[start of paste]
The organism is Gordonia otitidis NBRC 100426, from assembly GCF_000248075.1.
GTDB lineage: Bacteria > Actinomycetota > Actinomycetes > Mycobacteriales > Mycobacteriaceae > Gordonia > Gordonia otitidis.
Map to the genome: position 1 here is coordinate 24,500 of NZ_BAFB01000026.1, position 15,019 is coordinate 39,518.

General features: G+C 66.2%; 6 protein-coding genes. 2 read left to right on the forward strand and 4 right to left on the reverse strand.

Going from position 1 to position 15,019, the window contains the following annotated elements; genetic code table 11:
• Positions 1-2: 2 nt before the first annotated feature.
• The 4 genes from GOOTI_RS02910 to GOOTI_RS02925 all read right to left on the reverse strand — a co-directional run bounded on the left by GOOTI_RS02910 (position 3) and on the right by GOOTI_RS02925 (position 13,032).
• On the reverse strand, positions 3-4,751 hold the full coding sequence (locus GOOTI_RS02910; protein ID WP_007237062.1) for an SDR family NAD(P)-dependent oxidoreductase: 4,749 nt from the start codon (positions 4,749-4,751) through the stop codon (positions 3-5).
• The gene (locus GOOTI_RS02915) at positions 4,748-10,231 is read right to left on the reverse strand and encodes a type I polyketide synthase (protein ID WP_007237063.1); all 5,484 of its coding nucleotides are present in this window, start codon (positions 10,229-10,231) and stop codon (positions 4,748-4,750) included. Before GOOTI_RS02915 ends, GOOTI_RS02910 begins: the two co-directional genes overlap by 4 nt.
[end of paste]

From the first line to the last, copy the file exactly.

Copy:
The organism is Gordonia otitidis NBRC 100426, from assembly GCF_000248075.1.
GTDB lineage: Bacteria > Actinomycetota > Actinomycetes > Mycobacteriales > Mycobacteriaceae > Gordonia > Gordonia otitidis.
Map to the genome: position 1 here is coordinate 24,500 of NZ_BAFB01000026.1, position 15,019 is coordinate 39,518.

General features: G+C 66.2%; 6 protein-coding genes. 2 read left to right on the forward strand and 4 right to left on the reverse strand.

Going from position 1 to position 15,019, the window contains the following annotated elements; genetic code table 11:
• Positions 1-2: 2 nt before the first annotated feature.
• The 4 genes from GOOTI_RS02910 to GOOTI_RS02925 all read right to left on the reverse strand — a co-directional run bounded on the left by GOOTI_RS02910 (position 3) and on the right by GOOTI_RS02925 (position 13,032).
• On the reverse strand, positions 3-4,751 hold the full coding sequence (locus GOOTI_RS02910; protein ID WP_007237062.1) for an SDR family NAD(P)-dependent oxidoreductase: 4,749 nt from the start codon (positions 4,749-4,751) through the stop codon (positions 3-5).
• The gene (locus GOOTI_RS02915) at positions 4,748-10,231 is read right to left on the reverse strand and encodes a type I polyketide synthase (protein ID WP_007237063.1); all 5,484 of its coding nucleotides are present in this window, start codon (positions 10,229-10,231) and stop codon (positions 4,748-4,750) included. Before GOOTI_RS02915 ends, GOOTI_RS02910 begins: the two co-directional genes overlap by 4 nt.